Monday, July 13, 2020


dVerse is back from sabbatical, and it’s
Quadrille Monday. The word is “blue”, and
it’s to be used in a poem of 44 words.
It’s good to see everyone back again!
Submitted to dVerse
July 13, 2020


eyes of blue and golden hair
fetching smile

eyes of blue and ebony hair
come-hither gaze
take care!

eyes of blue and titian hair
pouty lips
   don’t dare!

son, watch those girls
with their eyes of blue
plainly they’re all after you.

Sunday, July 12, 2020


Writers’ Pantry #28
Sanaa tells us of the importance of rain in
her part of the world, and we’re inspired
to share our thoughts.
Submitted to Poets & Storytellers United
July 12, 2020

“God’s doing his laundry”, my mother used to say
on rainy days. and so I looked with affection on
any rainy day.  My grandfather, a farmer, often
mentioned rain in his grace before meals.  “The
crops,” he’d say, “are mighty dry. Lord, we pray
you see fit for rain” And so I grew to know the
importance of rain in the farmland. Rainy days
were for inside work, a respite from the hard
business of wresting a living from the soil
on sunny days.  My father would spend the day
in the “machine shed” where the farm equipment
was kept, tinkering with motors and some such. 
Mother would busy herself with sewing, cleaning
or baking....and outside the rich, black soil would
quench its thirst  and the crops, it seemed, grew inches
overnight.  There’s a wonderful pungent scent released
by rain on thirsty soil.  I remember it to this day, and
the mantle of peace that seemed to settle over our little
farm while God did his work.

Sunday, July 5, 2020


Writers' Pantry #27, the half-way mark
for 2020, my 86th year.  I spent some time
in reflection recently, and this was the
Submitted to Poets & Storytellers United
July 5, 3030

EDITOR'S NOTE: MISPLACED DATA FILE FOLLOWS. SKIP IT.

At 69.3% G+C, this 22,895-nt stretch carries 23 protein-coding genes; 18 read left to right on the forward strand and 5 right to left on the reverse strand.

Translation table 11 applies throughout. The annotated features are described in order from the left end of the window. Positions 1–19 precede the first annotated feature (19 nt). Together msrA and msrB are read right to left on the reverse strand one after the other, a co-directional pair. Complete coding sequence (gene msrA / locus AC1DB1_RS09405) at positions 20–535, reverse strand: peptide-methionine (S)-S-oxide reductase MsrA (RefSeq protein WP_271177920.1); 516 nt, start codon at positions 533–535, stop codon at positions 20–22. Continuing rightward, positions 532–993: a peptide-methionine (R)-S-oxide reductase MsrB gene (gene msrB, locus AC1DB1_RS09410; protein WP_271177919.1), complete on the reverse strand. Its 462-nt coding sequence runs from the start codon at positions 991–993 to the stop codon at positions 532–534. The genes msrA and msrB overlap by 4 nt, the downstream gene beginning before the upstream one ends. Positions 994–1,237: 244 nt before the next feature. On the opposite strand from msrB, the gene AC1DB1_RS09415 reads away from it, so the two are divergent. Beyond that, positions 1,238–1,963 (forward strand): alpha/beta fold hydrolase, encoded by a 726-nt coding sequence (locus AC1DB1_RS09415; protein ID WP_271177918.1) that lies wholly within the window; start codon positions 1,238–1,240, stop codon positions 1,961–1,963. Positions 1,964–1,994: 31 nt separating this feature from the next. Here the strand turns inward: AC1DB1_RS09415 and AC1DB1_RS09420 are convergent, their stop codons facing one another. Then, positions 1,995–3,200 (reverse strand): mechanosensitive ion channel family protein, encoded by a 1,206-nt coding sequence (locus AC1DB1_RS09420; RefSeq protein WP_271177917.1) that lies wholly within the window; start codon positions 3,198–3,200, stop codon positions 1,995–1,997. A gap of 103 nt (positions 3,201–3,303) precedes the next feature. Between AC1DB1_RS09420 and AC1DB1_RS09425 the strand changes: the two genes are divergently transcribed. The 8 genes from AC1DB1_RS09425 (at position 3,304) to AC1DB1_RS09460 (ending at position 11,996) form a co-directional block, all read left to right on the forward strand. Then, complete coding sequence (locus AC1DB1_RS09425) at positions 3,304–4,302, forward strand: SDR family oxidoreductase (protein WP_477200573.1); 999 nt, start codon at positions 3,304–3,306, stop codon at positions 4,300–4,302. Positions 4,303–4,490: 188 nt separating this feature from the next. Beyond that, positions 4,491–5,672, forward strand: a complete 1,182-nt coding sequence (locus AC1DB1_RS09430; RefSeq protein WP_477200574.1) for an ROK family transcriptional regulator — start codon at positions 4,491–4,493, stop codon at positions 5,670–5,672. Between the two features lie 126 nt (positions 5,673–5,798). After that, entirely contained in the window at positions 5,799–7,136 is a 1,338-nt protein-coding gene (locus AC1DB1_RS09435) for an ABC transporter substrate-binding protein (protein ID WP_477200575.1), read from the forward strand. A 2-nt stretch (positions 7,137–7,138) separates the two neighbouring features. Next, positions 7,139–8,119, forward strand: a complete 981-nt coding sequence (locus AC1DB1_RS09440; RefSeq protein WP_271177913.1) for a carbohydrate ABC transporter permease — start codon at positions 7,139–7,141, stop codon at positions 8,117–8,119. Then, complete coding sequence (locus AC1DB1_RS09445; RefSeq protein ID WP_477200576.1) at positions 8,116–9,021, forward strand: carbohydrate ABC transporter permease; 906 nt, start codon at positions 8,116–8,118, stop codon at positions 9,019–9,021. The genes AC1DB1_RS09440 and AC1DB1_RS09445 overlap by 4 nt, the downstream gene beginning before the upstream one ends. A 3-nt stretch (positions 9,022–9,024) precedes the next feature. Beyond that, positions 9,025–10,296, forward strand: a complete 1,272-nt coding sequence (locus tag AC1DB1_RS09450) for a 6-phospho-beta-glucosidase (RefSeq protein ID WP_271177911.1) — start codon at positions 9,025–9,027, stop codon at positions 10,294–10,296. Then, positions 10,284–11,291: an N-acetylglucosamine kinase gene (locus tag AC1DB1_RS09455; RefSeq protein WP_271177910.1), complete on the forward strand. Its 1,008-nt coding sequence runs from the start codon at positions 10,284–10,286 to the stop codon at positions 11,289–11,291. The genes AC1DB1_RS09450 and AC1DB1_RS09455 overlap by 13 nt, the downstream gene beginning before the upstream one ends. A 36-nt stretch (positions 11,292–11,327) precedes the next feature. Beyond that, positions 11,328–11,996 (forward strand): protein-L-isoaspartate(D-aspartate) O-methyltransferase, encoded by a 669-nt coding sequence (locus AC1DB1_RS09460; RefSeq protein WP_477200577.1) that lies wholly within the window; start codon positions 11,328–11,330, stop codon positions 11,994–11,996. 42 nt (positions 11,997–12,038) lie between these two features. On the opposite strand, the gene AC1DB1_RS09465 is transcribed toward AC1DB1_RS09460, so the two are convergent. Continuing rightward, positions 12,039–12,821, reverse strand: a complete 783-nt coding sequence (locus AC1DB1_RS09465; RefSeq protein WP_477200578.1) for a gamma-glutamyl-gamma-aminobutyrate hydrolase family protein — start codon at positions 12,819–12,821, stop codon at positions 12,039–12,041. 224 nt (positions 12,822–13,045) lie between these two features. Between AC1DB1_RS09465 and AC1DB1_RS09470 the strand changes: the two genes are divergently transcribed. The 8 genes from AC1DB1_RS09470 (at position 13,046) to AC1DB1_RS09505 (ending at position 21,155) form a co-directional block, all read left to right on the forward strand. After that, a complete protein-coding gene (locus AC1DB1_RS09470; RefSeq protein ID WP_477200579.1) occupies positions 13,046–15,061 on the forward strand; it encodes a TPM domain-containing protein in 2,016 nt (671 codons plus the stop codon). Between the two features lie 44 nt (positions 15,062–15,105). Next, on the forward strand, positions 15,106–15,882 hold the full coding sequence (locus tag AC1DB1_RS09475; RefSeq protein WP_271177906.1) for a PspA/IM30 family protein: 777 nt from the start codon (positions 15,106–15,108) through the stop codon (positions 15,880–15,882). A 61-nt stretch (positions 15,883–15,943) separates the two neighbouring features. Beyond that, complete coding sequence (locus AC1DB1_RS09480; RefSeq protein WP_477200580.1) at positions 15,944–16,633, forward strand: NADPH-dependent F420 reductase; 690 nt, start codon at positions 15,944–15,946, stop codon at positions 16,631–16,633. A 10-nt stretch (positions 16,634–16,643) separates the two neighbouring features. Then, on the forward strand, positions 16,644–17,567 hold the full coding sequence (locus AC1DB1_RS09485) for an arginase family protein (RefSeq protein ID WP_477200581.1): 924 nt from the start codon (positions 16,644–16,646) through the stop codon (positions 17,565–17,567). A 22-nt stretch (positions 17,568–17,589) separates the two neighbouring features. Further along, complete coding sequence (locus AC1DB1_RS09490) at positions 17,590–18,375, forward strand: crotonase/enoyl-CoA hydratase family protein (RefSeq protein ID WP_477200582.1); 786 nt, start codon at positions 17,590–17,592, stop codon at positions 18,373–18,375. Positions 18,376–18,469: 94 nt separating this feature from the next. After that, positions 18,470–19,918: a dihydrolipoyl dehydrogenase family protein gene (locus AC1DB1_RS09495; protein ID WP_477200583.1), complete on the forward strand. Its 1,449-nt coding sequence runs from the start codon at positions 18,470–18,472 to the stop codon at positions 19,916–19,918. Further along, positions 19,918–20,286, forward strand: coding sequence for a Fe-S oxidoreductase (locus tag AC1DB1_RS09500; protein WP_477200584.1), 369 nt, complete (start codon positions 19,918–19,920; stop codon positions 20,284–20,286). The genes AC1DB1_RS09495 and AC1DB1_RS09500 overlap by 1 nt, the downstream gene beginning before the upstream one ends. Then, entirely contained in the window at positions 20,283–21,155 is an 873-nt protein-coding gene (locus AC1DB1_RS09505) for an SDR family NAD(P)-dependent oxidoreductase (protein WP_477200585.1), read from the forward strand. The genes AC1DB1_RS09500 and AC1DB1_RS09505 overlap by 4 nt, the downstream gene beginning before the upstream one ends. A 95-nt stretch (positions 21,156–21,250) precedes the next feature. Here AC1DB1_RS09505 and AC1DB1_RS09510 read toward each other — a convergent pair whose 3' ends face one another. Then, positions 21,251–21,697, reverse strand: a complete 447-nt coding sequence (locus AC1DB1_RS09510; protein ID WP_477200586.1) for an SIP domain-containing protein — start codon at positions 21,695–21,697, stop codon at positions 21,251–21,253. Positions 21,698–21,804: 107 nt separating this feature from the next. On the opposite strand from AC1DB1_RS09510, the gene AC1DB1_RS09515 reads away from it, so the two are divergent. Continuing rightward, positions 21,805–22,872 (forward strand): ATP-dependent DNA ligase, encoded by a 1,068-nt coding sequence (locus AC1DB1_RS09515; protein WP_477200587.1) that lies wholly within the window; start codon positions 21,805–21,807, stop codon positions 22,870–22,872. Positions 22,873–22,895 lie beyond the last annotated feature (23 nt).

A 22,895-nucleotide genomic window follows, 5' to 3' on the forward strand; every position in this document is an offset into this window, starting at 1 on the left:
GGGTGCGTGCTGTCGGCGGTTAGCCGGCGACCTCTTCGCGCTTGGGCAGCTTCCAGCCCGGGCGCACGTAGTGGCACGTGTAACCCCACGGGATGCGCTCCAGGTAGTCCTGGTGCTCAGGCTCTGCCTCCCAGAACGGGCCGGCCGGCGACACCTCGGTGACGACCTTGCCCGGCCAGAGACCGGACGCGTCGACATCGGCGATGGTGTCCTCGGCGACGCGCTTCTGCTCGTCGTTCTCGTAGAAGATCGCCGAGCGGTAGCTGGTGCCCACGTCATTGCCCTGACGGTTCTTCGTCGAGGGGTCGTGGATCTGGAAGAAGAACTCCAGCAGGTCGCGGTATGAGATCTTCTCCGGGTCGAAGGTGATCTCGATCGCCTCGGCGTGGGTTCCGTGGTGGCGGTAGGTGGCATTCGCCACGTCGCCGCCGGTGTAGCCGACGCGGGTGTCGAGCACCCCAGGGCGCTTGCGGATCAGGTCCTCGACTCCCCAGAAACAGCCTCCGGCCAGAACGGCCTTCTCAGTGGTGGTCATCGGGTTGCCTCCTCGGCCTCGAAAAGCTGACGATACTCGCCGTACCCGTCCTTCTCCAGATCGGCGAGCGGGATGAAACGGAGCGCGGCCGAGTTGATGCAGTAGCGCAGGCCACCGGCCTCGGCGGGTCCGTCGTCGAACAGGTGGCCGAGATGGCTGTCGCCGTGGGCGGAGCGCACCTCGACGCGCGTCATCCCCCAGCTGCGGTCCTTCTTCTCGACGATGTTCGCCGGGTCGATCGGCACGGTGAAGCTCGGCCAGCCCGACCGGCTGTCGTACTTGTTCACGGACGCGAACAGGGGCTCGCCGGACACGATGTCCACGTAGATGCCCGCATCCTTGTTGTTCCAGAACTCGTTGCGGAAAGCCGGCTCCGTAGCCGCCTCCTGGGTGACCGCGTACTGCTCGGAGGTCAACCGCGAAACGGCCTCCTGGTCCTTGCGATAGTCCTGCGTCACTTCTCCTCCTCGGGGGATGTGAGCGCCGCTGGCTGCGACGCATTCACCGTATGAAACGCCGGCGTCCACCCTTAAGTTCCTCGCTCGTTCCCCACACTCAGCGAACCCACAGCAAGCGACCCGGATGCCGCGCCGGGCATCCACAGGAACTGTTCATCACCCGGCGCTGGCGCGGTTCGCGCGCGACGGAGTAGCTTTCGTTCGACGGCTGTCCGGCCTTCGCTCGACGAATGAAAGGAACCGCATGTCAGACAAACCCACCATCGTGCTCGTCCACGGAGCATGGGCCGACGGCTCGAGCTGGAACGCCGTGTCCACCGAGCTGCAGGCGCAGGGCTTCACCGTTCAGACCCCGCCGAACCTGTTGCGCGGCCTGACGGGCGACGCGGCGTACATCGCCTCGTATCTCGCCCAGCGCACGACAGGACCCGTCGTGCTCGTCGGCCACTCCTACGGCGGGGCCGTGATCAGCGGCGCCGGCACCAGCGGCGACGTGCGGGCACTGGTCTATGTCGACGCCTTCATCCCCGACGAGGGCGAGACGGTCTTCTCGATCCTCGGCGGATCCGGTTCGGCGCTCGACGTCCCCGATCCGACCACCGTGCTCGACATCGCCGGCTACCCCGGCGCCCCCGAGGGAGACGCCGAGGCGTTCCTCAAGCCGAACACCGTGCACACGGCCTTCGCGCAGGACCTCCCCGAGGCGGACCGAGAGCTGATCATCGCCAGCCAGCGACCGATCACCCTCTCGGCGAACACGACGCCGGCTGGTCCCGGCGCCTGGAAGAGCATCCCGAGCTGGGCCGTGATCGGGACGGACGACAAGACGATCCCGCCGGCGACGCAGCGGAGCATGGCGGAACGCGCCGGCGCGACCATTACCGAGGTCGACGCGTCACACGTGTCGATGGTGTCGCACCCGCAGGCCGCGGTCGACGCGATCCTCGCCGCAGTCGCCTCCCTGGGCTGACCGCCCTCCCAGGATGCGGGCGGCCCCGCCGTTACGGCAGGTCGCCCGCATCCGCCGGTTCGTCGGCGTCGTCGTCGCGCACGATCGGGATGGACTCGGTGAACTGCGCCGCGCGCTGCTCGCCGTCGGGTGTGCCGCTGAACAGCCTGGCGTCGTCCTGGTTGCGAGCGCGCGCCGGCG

Child, you see me, old and gray
But I was young like you one day
Plans made and dreams dreamed
a lifetime to fulfill, it seemed

Life  sped by at a rapid pace
At times it seemed I was in a race
But life was good and love was shared
And I was surrounded by those who cared

And now my race is almost run
And I look back at the things I’ve done
Happy moments come to mind
I think I’ve been honest, humble and kind

I’ll be forgiven, more likely than not
For the times I faltered and maybe forgot.
I think I’m ready when it’s time to meet
That friendly old gatekeeper, St. Pete.

Wednesday, July 1, 2020


Weekly Scribblings #26. and we're asked
to consider the word "pavement".
Submitted to Poets & Storytellers United
July 1, 2020

My thoughts go back to the soil-rich middle Illinois
farmland of my youth.   I remember when the first paved
road came through our isolated part of the prairie.  The
locals called it the "hard road".  If you asked for directions
you might be told to "Go north past Miller's farm to the
mile tree and turn right.  That'll take you to the hard road".
I knew only that the hard road would take us to Chicago,
that distant and mystical city about which I knew absolutely
nothing.  My mother was suspicious of city folk.  She thought
cities were filled with dens of iniquity like pool halls, bowling
alleys, and (God forbid) bars.  What a quantum leap from that
simple time to today's six-lane highways and complicated
interchanges!   Hard road.  Path to tomorrow.